An outraged LBC caller has criticised Nicola Sturgeon’s desperate attempt to hold a second independence referendum in an impassionate speech, claiming there is no motive to hold a second divisive vote while the country is an “utter mess.”
In the weeks leading up to the First Minister’s indyref2 announcement, opposition leaders have been pinpointing the crippling problems facing Scotland – such as the cost-of-living crisis and the NHS shortages. Although polls show the Scottish public is divided on independence, Ms Sturgeon is still trying to press ahead with an unpopular second referendum.
The move led to ire from LBC caller Stuart, from Edinburgh, who said: “Scotland is an utter mess. There’s no reason for doing this. Our health service is a joke. It’s collapsing. We’ve got the highest rate of drug deaths in Europe, with no sign of that changing. We’ve got massive problems and this is what they’re doing?”
In May, Scottish Conservatives leader Douglas Ross, who repeatedly criticised the SNP for turning a blind eye to Scots’ real problems, slashed the SNP for “presiding over the huge rise in numbers” of drug-related deaths. In 2020, Scotland had the second-highest rate of drug-related deaths in Europe, with more than 1,300 deaths registered by the National Records of Scotland – the highest death toll since records began in 1996.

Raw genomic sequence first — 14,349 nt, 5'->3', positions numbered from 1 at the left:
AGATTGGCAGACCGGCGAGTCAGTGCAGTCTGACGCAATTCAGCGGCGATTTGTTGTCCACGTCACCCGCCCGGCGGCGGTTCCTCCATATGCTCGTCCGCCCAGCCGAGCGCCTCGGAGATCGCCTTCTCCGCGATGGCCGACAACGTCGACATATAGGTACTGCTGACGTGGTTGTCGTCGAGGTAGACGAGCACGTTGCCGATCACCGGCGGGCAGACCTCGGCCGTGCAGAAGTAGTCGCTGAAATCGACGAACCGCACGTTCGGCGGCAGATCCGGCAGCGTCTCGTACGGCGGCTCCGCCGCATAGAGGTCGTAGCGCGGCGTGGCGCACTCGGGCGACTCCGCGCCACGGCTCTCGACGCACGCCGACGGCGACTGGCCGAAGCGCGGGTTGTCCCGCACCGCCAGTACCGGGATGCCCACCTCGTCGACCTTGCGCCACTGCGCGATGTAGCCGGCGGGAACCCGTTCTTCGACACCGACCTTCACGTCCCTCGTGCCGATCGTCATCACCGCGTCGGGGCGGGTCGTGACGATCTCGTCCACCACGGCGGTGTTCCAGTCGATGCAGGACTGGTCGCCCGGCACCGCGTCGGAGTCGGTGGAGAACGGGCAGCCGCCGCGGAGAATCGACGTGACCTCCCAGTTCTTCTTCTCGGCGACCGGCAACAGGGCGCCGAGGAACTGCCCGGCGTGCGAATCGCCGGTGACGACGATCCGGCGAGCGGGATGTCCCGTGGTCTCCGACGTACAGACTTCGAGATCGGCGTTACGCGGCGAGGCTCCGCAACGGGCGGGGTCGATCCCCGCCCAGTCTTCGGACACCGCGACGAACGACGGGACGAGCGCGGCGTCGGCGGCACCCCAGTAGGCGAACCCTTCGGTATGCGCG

Stuart said: “She does not have a mandate on local elections to call for another referendum. This is an utter disgrace. She’d had this party, the party had 14 years to get something right. And they are still getting it wrong. And they’ll get it wrong with independence because they won’t get independence.”
At Tuesday’s conference announcing her roadmap to get a referendum, Nicola Sturgeon pinned all her hopes on the Supreme Court. Instead of waiting for Boris Johnson to greenlight her request – which the Prime Minister has so far turned down – she has decided to opt for another legal route and asked the Supreme Court to give a ruling on the legality of Indyref2.
Opposition leaders have pushed back against a second referendum, saying Scotland is mired in issues like the NHS crisis and the cost of living.
“We can’t run ourselves properly,” Stuart added. “We can’t do it now. Maybe we’ll be able to do it in the future. But this is a United Kingdom. It’s one country, it is one people, one country that can go forward… we’ve just come out of a pandemic.”
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